Montreal YouTuber's 'completely insane' anti-vaxx videos have scientists outraged, but Google won't remove them


A YouTube video by a Montreal “certified naturopath” that critics are calling out for offering “completely insane” advice — including false claims that vaccines poison babies and cause autism — doesn’t violate YouTube’s policies on medical misinformation, according to the Google-owned video giant.

Brittany Auerbach — aka “Montreal Healthy Girl” — incorrectly claims that “viruses” in vaccines inflame brain tissue, that babies under one year of age can’t create antibodies in response to vaccines and that children with autism can have parasites “longer than their bodies” that are expelled when they do cleanses.

Apart from vaccines, a mother can harm her unborn child’s nervous system in several ways, Auerbach falsely claims, including if the mother herself has been vaccinated, if she eats a lot of processed or genetically-modified foods, takes prenatal supplements prescribed by her doctor, drinks fluoridated water or keeps air fresheners in the house.

The theory that vaccines cause autism has been wholly debunked.

The video has outraged scientists with McGill University’s Office for Science and Society, who have investigated “Healthy Girl” in the past, including for a video in which she claimed that “cancer is actually a good thing,” because it’s a warning the body is too acidic.

However, Auerbach, who didn’t respond to the National Post’s request for comment, isn’t a lone wolf. Social media has been a godsend for anti-vaxxers and those pushing pseudoscientific claptrap, researchers say. “And sometimes you have to give these people begrudging credit, because they’re very good at what they do,” said Dr. Joe Schwarcz, director of the Office for Science and Society.

Auerbach is “influential and seductive, and she has a large following,” said Schwarcz. Her top five videos have had more than half a million views. “She can’t just be dismissed as inconsequential.”

“I think she actually believes in what she says, which may be even more dangerous, because she sounds so authentic,” said Schwarcz, who described Auerbach as a “possibly well-meaning, but scientifically confused simpleton with significant potential to do harm.”

Jonathan Jarry, a biological scientist and science communicator with the Office for Science and Society, reported Auerbach’s videos to YouTube for having “hateful and abusive” content. “This could actually endanger the lives of children,” he said. “We’re in the middle of multiple outbreaks of measles. The stuff that she’s saying — which sounds completely insane to my ears — could actually sound quite respectable to some scared parents.”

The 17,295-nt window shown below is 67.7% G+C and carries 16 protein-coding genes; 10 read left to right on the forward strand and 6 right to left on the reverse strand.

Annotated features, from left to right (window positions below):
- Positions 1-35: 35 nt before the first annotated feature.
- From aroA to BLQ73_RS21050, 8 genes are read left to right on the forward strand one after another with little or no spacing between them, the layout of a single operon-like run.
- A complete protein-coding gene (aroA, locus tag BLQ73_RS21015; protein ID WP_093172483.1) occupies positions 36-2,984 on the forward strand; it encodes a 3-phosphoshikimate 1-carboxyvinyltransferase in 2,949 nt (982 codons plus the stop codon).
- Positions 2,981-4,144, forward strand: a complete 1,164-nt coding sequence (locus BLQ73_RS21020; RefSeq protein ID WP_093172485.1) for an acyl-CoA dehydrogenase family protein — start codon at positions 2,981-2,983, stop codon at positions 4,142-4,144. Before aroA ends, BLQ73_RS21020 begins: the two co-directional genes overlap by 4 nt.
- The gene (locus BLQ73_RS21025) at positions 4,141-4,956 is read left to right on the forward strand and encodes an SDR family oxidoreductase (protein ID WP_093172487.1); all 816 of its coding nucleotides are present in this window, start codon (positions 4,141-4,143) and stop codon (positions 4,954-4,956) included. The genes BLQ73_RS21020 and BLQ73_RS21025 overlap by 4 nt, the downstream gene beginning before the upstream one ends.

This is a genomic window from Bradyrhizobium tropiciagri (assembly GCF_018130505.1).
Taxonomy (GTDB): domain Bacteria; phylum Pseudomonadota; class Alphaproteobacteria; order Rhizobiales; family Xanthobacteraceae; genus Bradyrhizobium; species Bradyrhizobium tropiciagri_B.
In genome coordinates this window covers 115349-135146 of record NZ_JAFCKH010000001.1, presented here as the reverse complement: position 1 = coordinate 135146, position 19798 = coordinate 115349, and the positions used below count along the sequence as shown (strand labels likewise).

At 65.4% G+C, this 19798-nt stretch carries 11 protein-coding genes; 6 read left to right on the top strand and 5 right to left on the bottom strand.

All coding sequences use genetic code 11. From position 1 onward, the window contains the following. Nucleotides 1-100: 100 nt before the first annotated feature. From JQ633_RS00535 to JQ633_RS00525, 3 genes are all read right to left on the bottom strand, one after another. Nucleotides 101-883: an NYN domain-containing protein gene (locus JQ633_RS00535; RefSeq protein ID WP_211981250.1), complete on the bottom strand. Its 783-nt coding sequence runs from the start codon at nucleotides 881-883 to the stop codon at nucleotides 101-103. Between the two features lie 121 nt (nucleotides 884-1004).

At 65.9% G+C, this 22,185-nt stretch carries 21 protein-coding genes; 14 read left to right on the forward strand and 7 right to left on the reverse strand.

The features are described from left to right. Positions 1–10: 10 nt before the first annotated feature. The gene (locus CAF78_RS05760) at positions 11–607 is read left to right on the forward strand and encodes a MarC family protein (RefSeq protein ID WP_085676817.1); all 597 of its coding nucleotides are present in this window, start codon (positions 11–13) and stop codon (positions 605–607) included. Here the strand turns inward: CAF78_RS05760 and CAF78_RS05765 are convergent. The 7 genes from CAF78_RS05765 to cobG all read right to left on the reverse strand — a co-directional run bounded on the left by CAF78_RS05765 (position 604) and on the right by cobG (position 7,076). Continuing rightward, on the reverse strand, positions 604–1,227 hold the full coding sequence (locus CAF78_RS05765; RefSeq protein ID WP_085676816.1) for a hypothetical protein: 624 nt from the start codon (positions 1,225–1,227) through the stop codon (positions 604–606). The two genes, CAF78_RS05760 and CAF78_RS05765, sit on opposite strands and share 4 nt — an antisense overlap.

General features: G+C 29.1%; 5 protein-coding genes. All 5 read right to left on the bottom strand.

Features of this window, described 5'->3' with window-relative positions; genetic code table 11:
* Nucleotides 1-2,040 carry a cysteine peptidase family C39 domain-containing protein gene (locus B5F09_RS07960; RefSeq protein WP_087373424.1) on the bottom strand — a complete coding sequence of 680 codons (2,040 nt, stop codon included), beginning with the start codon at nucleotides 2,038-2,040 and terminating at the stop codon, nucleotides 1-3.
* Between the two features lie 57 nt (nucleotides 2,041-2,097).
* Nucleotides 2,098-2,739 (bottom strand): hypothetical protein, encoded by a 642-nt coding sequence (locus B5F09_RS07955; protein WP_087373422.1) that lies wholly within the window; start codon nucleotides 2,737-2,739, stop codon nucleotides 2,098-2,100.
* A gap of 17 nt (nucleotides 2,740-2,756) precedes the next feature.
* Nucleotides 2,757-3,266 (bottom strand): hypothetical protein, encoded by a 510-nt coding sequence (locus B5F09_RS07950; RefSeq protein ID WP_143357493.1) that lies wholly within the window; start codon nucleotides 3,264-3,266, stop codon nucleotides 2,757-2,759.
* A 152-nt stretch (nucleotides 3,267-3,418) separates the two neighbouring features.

Auerbach studied  at the Institut de Formation Naturopathique du Québec in 2012-13, an online establishment. Naturopaths aren’t regulated in Quebec.

A disclaimer on her autism video states that it’s meant for “informational purposes” only.

She has absolutely no clue what she is talking about

“She has no expectation of accountability, and it’s true,” said Dr. Clay Travis Jones, a paediatrician at Newton-Wellesley Hospital outside Boston. “She will never watch a child with measles encephalitis suffer and die.”

Babies have functioning, although immature, immune systems, he added. They have white blood cells, and they make antibodies. “She has absolutely no clue what she is talking about.”

As well, “There are literally thousands of studies showing that the vaccines currently given to young infants are safe and effective,” Jones added.

Google said it defaults to keeping videos up unless they’re in clear violation of policies around medical information, or contain borderline extremist content or other offensive material. Auerbach’s video, the company noted, includes a disclaimer at the start.

However, Google also said its advertisers are clear about what kind of content they do and don’t want their advertising to run against. Videos that promote anti-vaxx content violate “our longstanding harmful or dangerous advertising policy,” the company said. “We enforce these policies vigorously, and if we find a video that violates them we immediately take action and remove ads.”